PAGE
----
Malignant fibrous histiocytoma is a cancerous tumor that can start either in bone or, most often, in soft tissues that connect, support or surround organs and other body parts. These tumors are painless masses that often turn up in the extremities, but can occur anywhere in the body. They commonly spread to the lungs and lymph nodes.
Patients with malignant fibrous histiocytoma are treated at Dana-Farber/Boston Children's Cancer and Blood Disorders Center through the Bone & Soft Tissue Program. Continue reading to learn more about malignant fibrous histiocytoma or visit the Bone & Soft Tissue Program homepage to learn about our expertise.
Because they tend to affect tissue that is elastic and easily moved, these tumors may exist for a long time before they are discovered, growing large and pushing aside surrounding tissue. Common symptoms of malignant fibrous histiocytoma include:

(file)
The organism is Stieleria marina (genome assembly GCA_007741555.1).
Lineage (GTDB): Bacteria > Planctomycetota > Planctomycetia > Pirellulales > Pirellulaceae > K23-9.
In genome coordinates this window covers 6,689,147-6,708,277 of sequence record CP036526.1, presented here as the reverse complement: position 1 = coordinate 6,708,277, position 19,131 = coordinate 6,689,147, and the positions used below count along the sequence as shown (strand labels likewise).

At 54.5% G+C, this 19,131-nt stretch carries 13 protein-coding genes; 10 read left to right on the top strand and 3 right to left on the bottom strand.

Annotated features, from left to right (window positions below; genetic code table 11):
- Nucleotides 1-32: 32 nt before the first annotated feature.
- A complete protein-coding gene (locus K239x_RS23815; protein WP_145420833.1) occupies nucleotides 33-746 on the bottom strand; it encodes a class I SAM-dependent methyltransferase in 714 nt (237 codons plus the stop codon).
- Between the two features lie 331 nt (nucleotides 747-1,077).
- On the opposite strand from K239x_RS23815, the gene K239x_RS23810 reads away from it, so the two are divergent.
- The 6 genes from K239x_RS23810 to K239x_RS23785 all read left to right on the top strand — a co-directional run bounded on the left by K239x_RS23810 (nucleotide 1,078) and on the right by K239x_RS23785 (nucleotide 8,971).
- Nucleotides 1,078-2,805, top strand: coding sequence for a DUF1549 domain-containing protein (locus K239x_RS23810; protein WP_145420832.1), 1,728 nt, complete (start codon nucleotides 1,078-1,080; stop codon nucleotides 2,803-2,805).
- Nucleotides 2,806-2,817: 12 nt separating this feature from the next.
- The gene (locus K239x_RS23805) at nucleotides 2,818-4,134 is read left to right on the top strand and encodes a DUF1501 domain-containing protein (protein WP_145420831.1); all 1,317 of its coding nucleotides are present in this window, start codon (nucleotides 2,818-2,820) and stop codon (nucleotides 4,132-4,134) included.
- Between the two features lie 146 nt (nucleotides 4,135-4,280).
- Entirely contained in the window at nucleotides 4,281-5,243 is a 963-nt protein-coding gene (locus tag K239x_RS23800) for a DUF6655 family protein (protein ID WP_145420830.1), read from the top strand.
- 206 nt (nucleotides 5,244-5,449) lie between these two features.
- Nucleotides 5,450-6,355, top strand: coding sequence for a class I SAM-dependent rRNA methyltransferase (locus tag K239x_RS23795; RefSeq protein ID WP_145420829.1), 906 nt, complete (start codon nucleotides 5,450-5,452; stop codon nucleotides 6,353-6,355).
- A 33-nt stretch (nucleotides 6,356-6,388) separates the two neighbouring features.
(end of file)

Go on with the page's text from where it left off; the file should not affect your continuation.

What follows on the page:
A physician may order a number of different tests to diagnose malignant fibrous histiocytoma. In addition to a physical exam and neurological testing (reflexes, muscle strength, coordination), these may include:
After all tests are completed, doctors will be able to outline the best treatment options.
Treatment for malignant fibrous histiocytoma may include a combination of:
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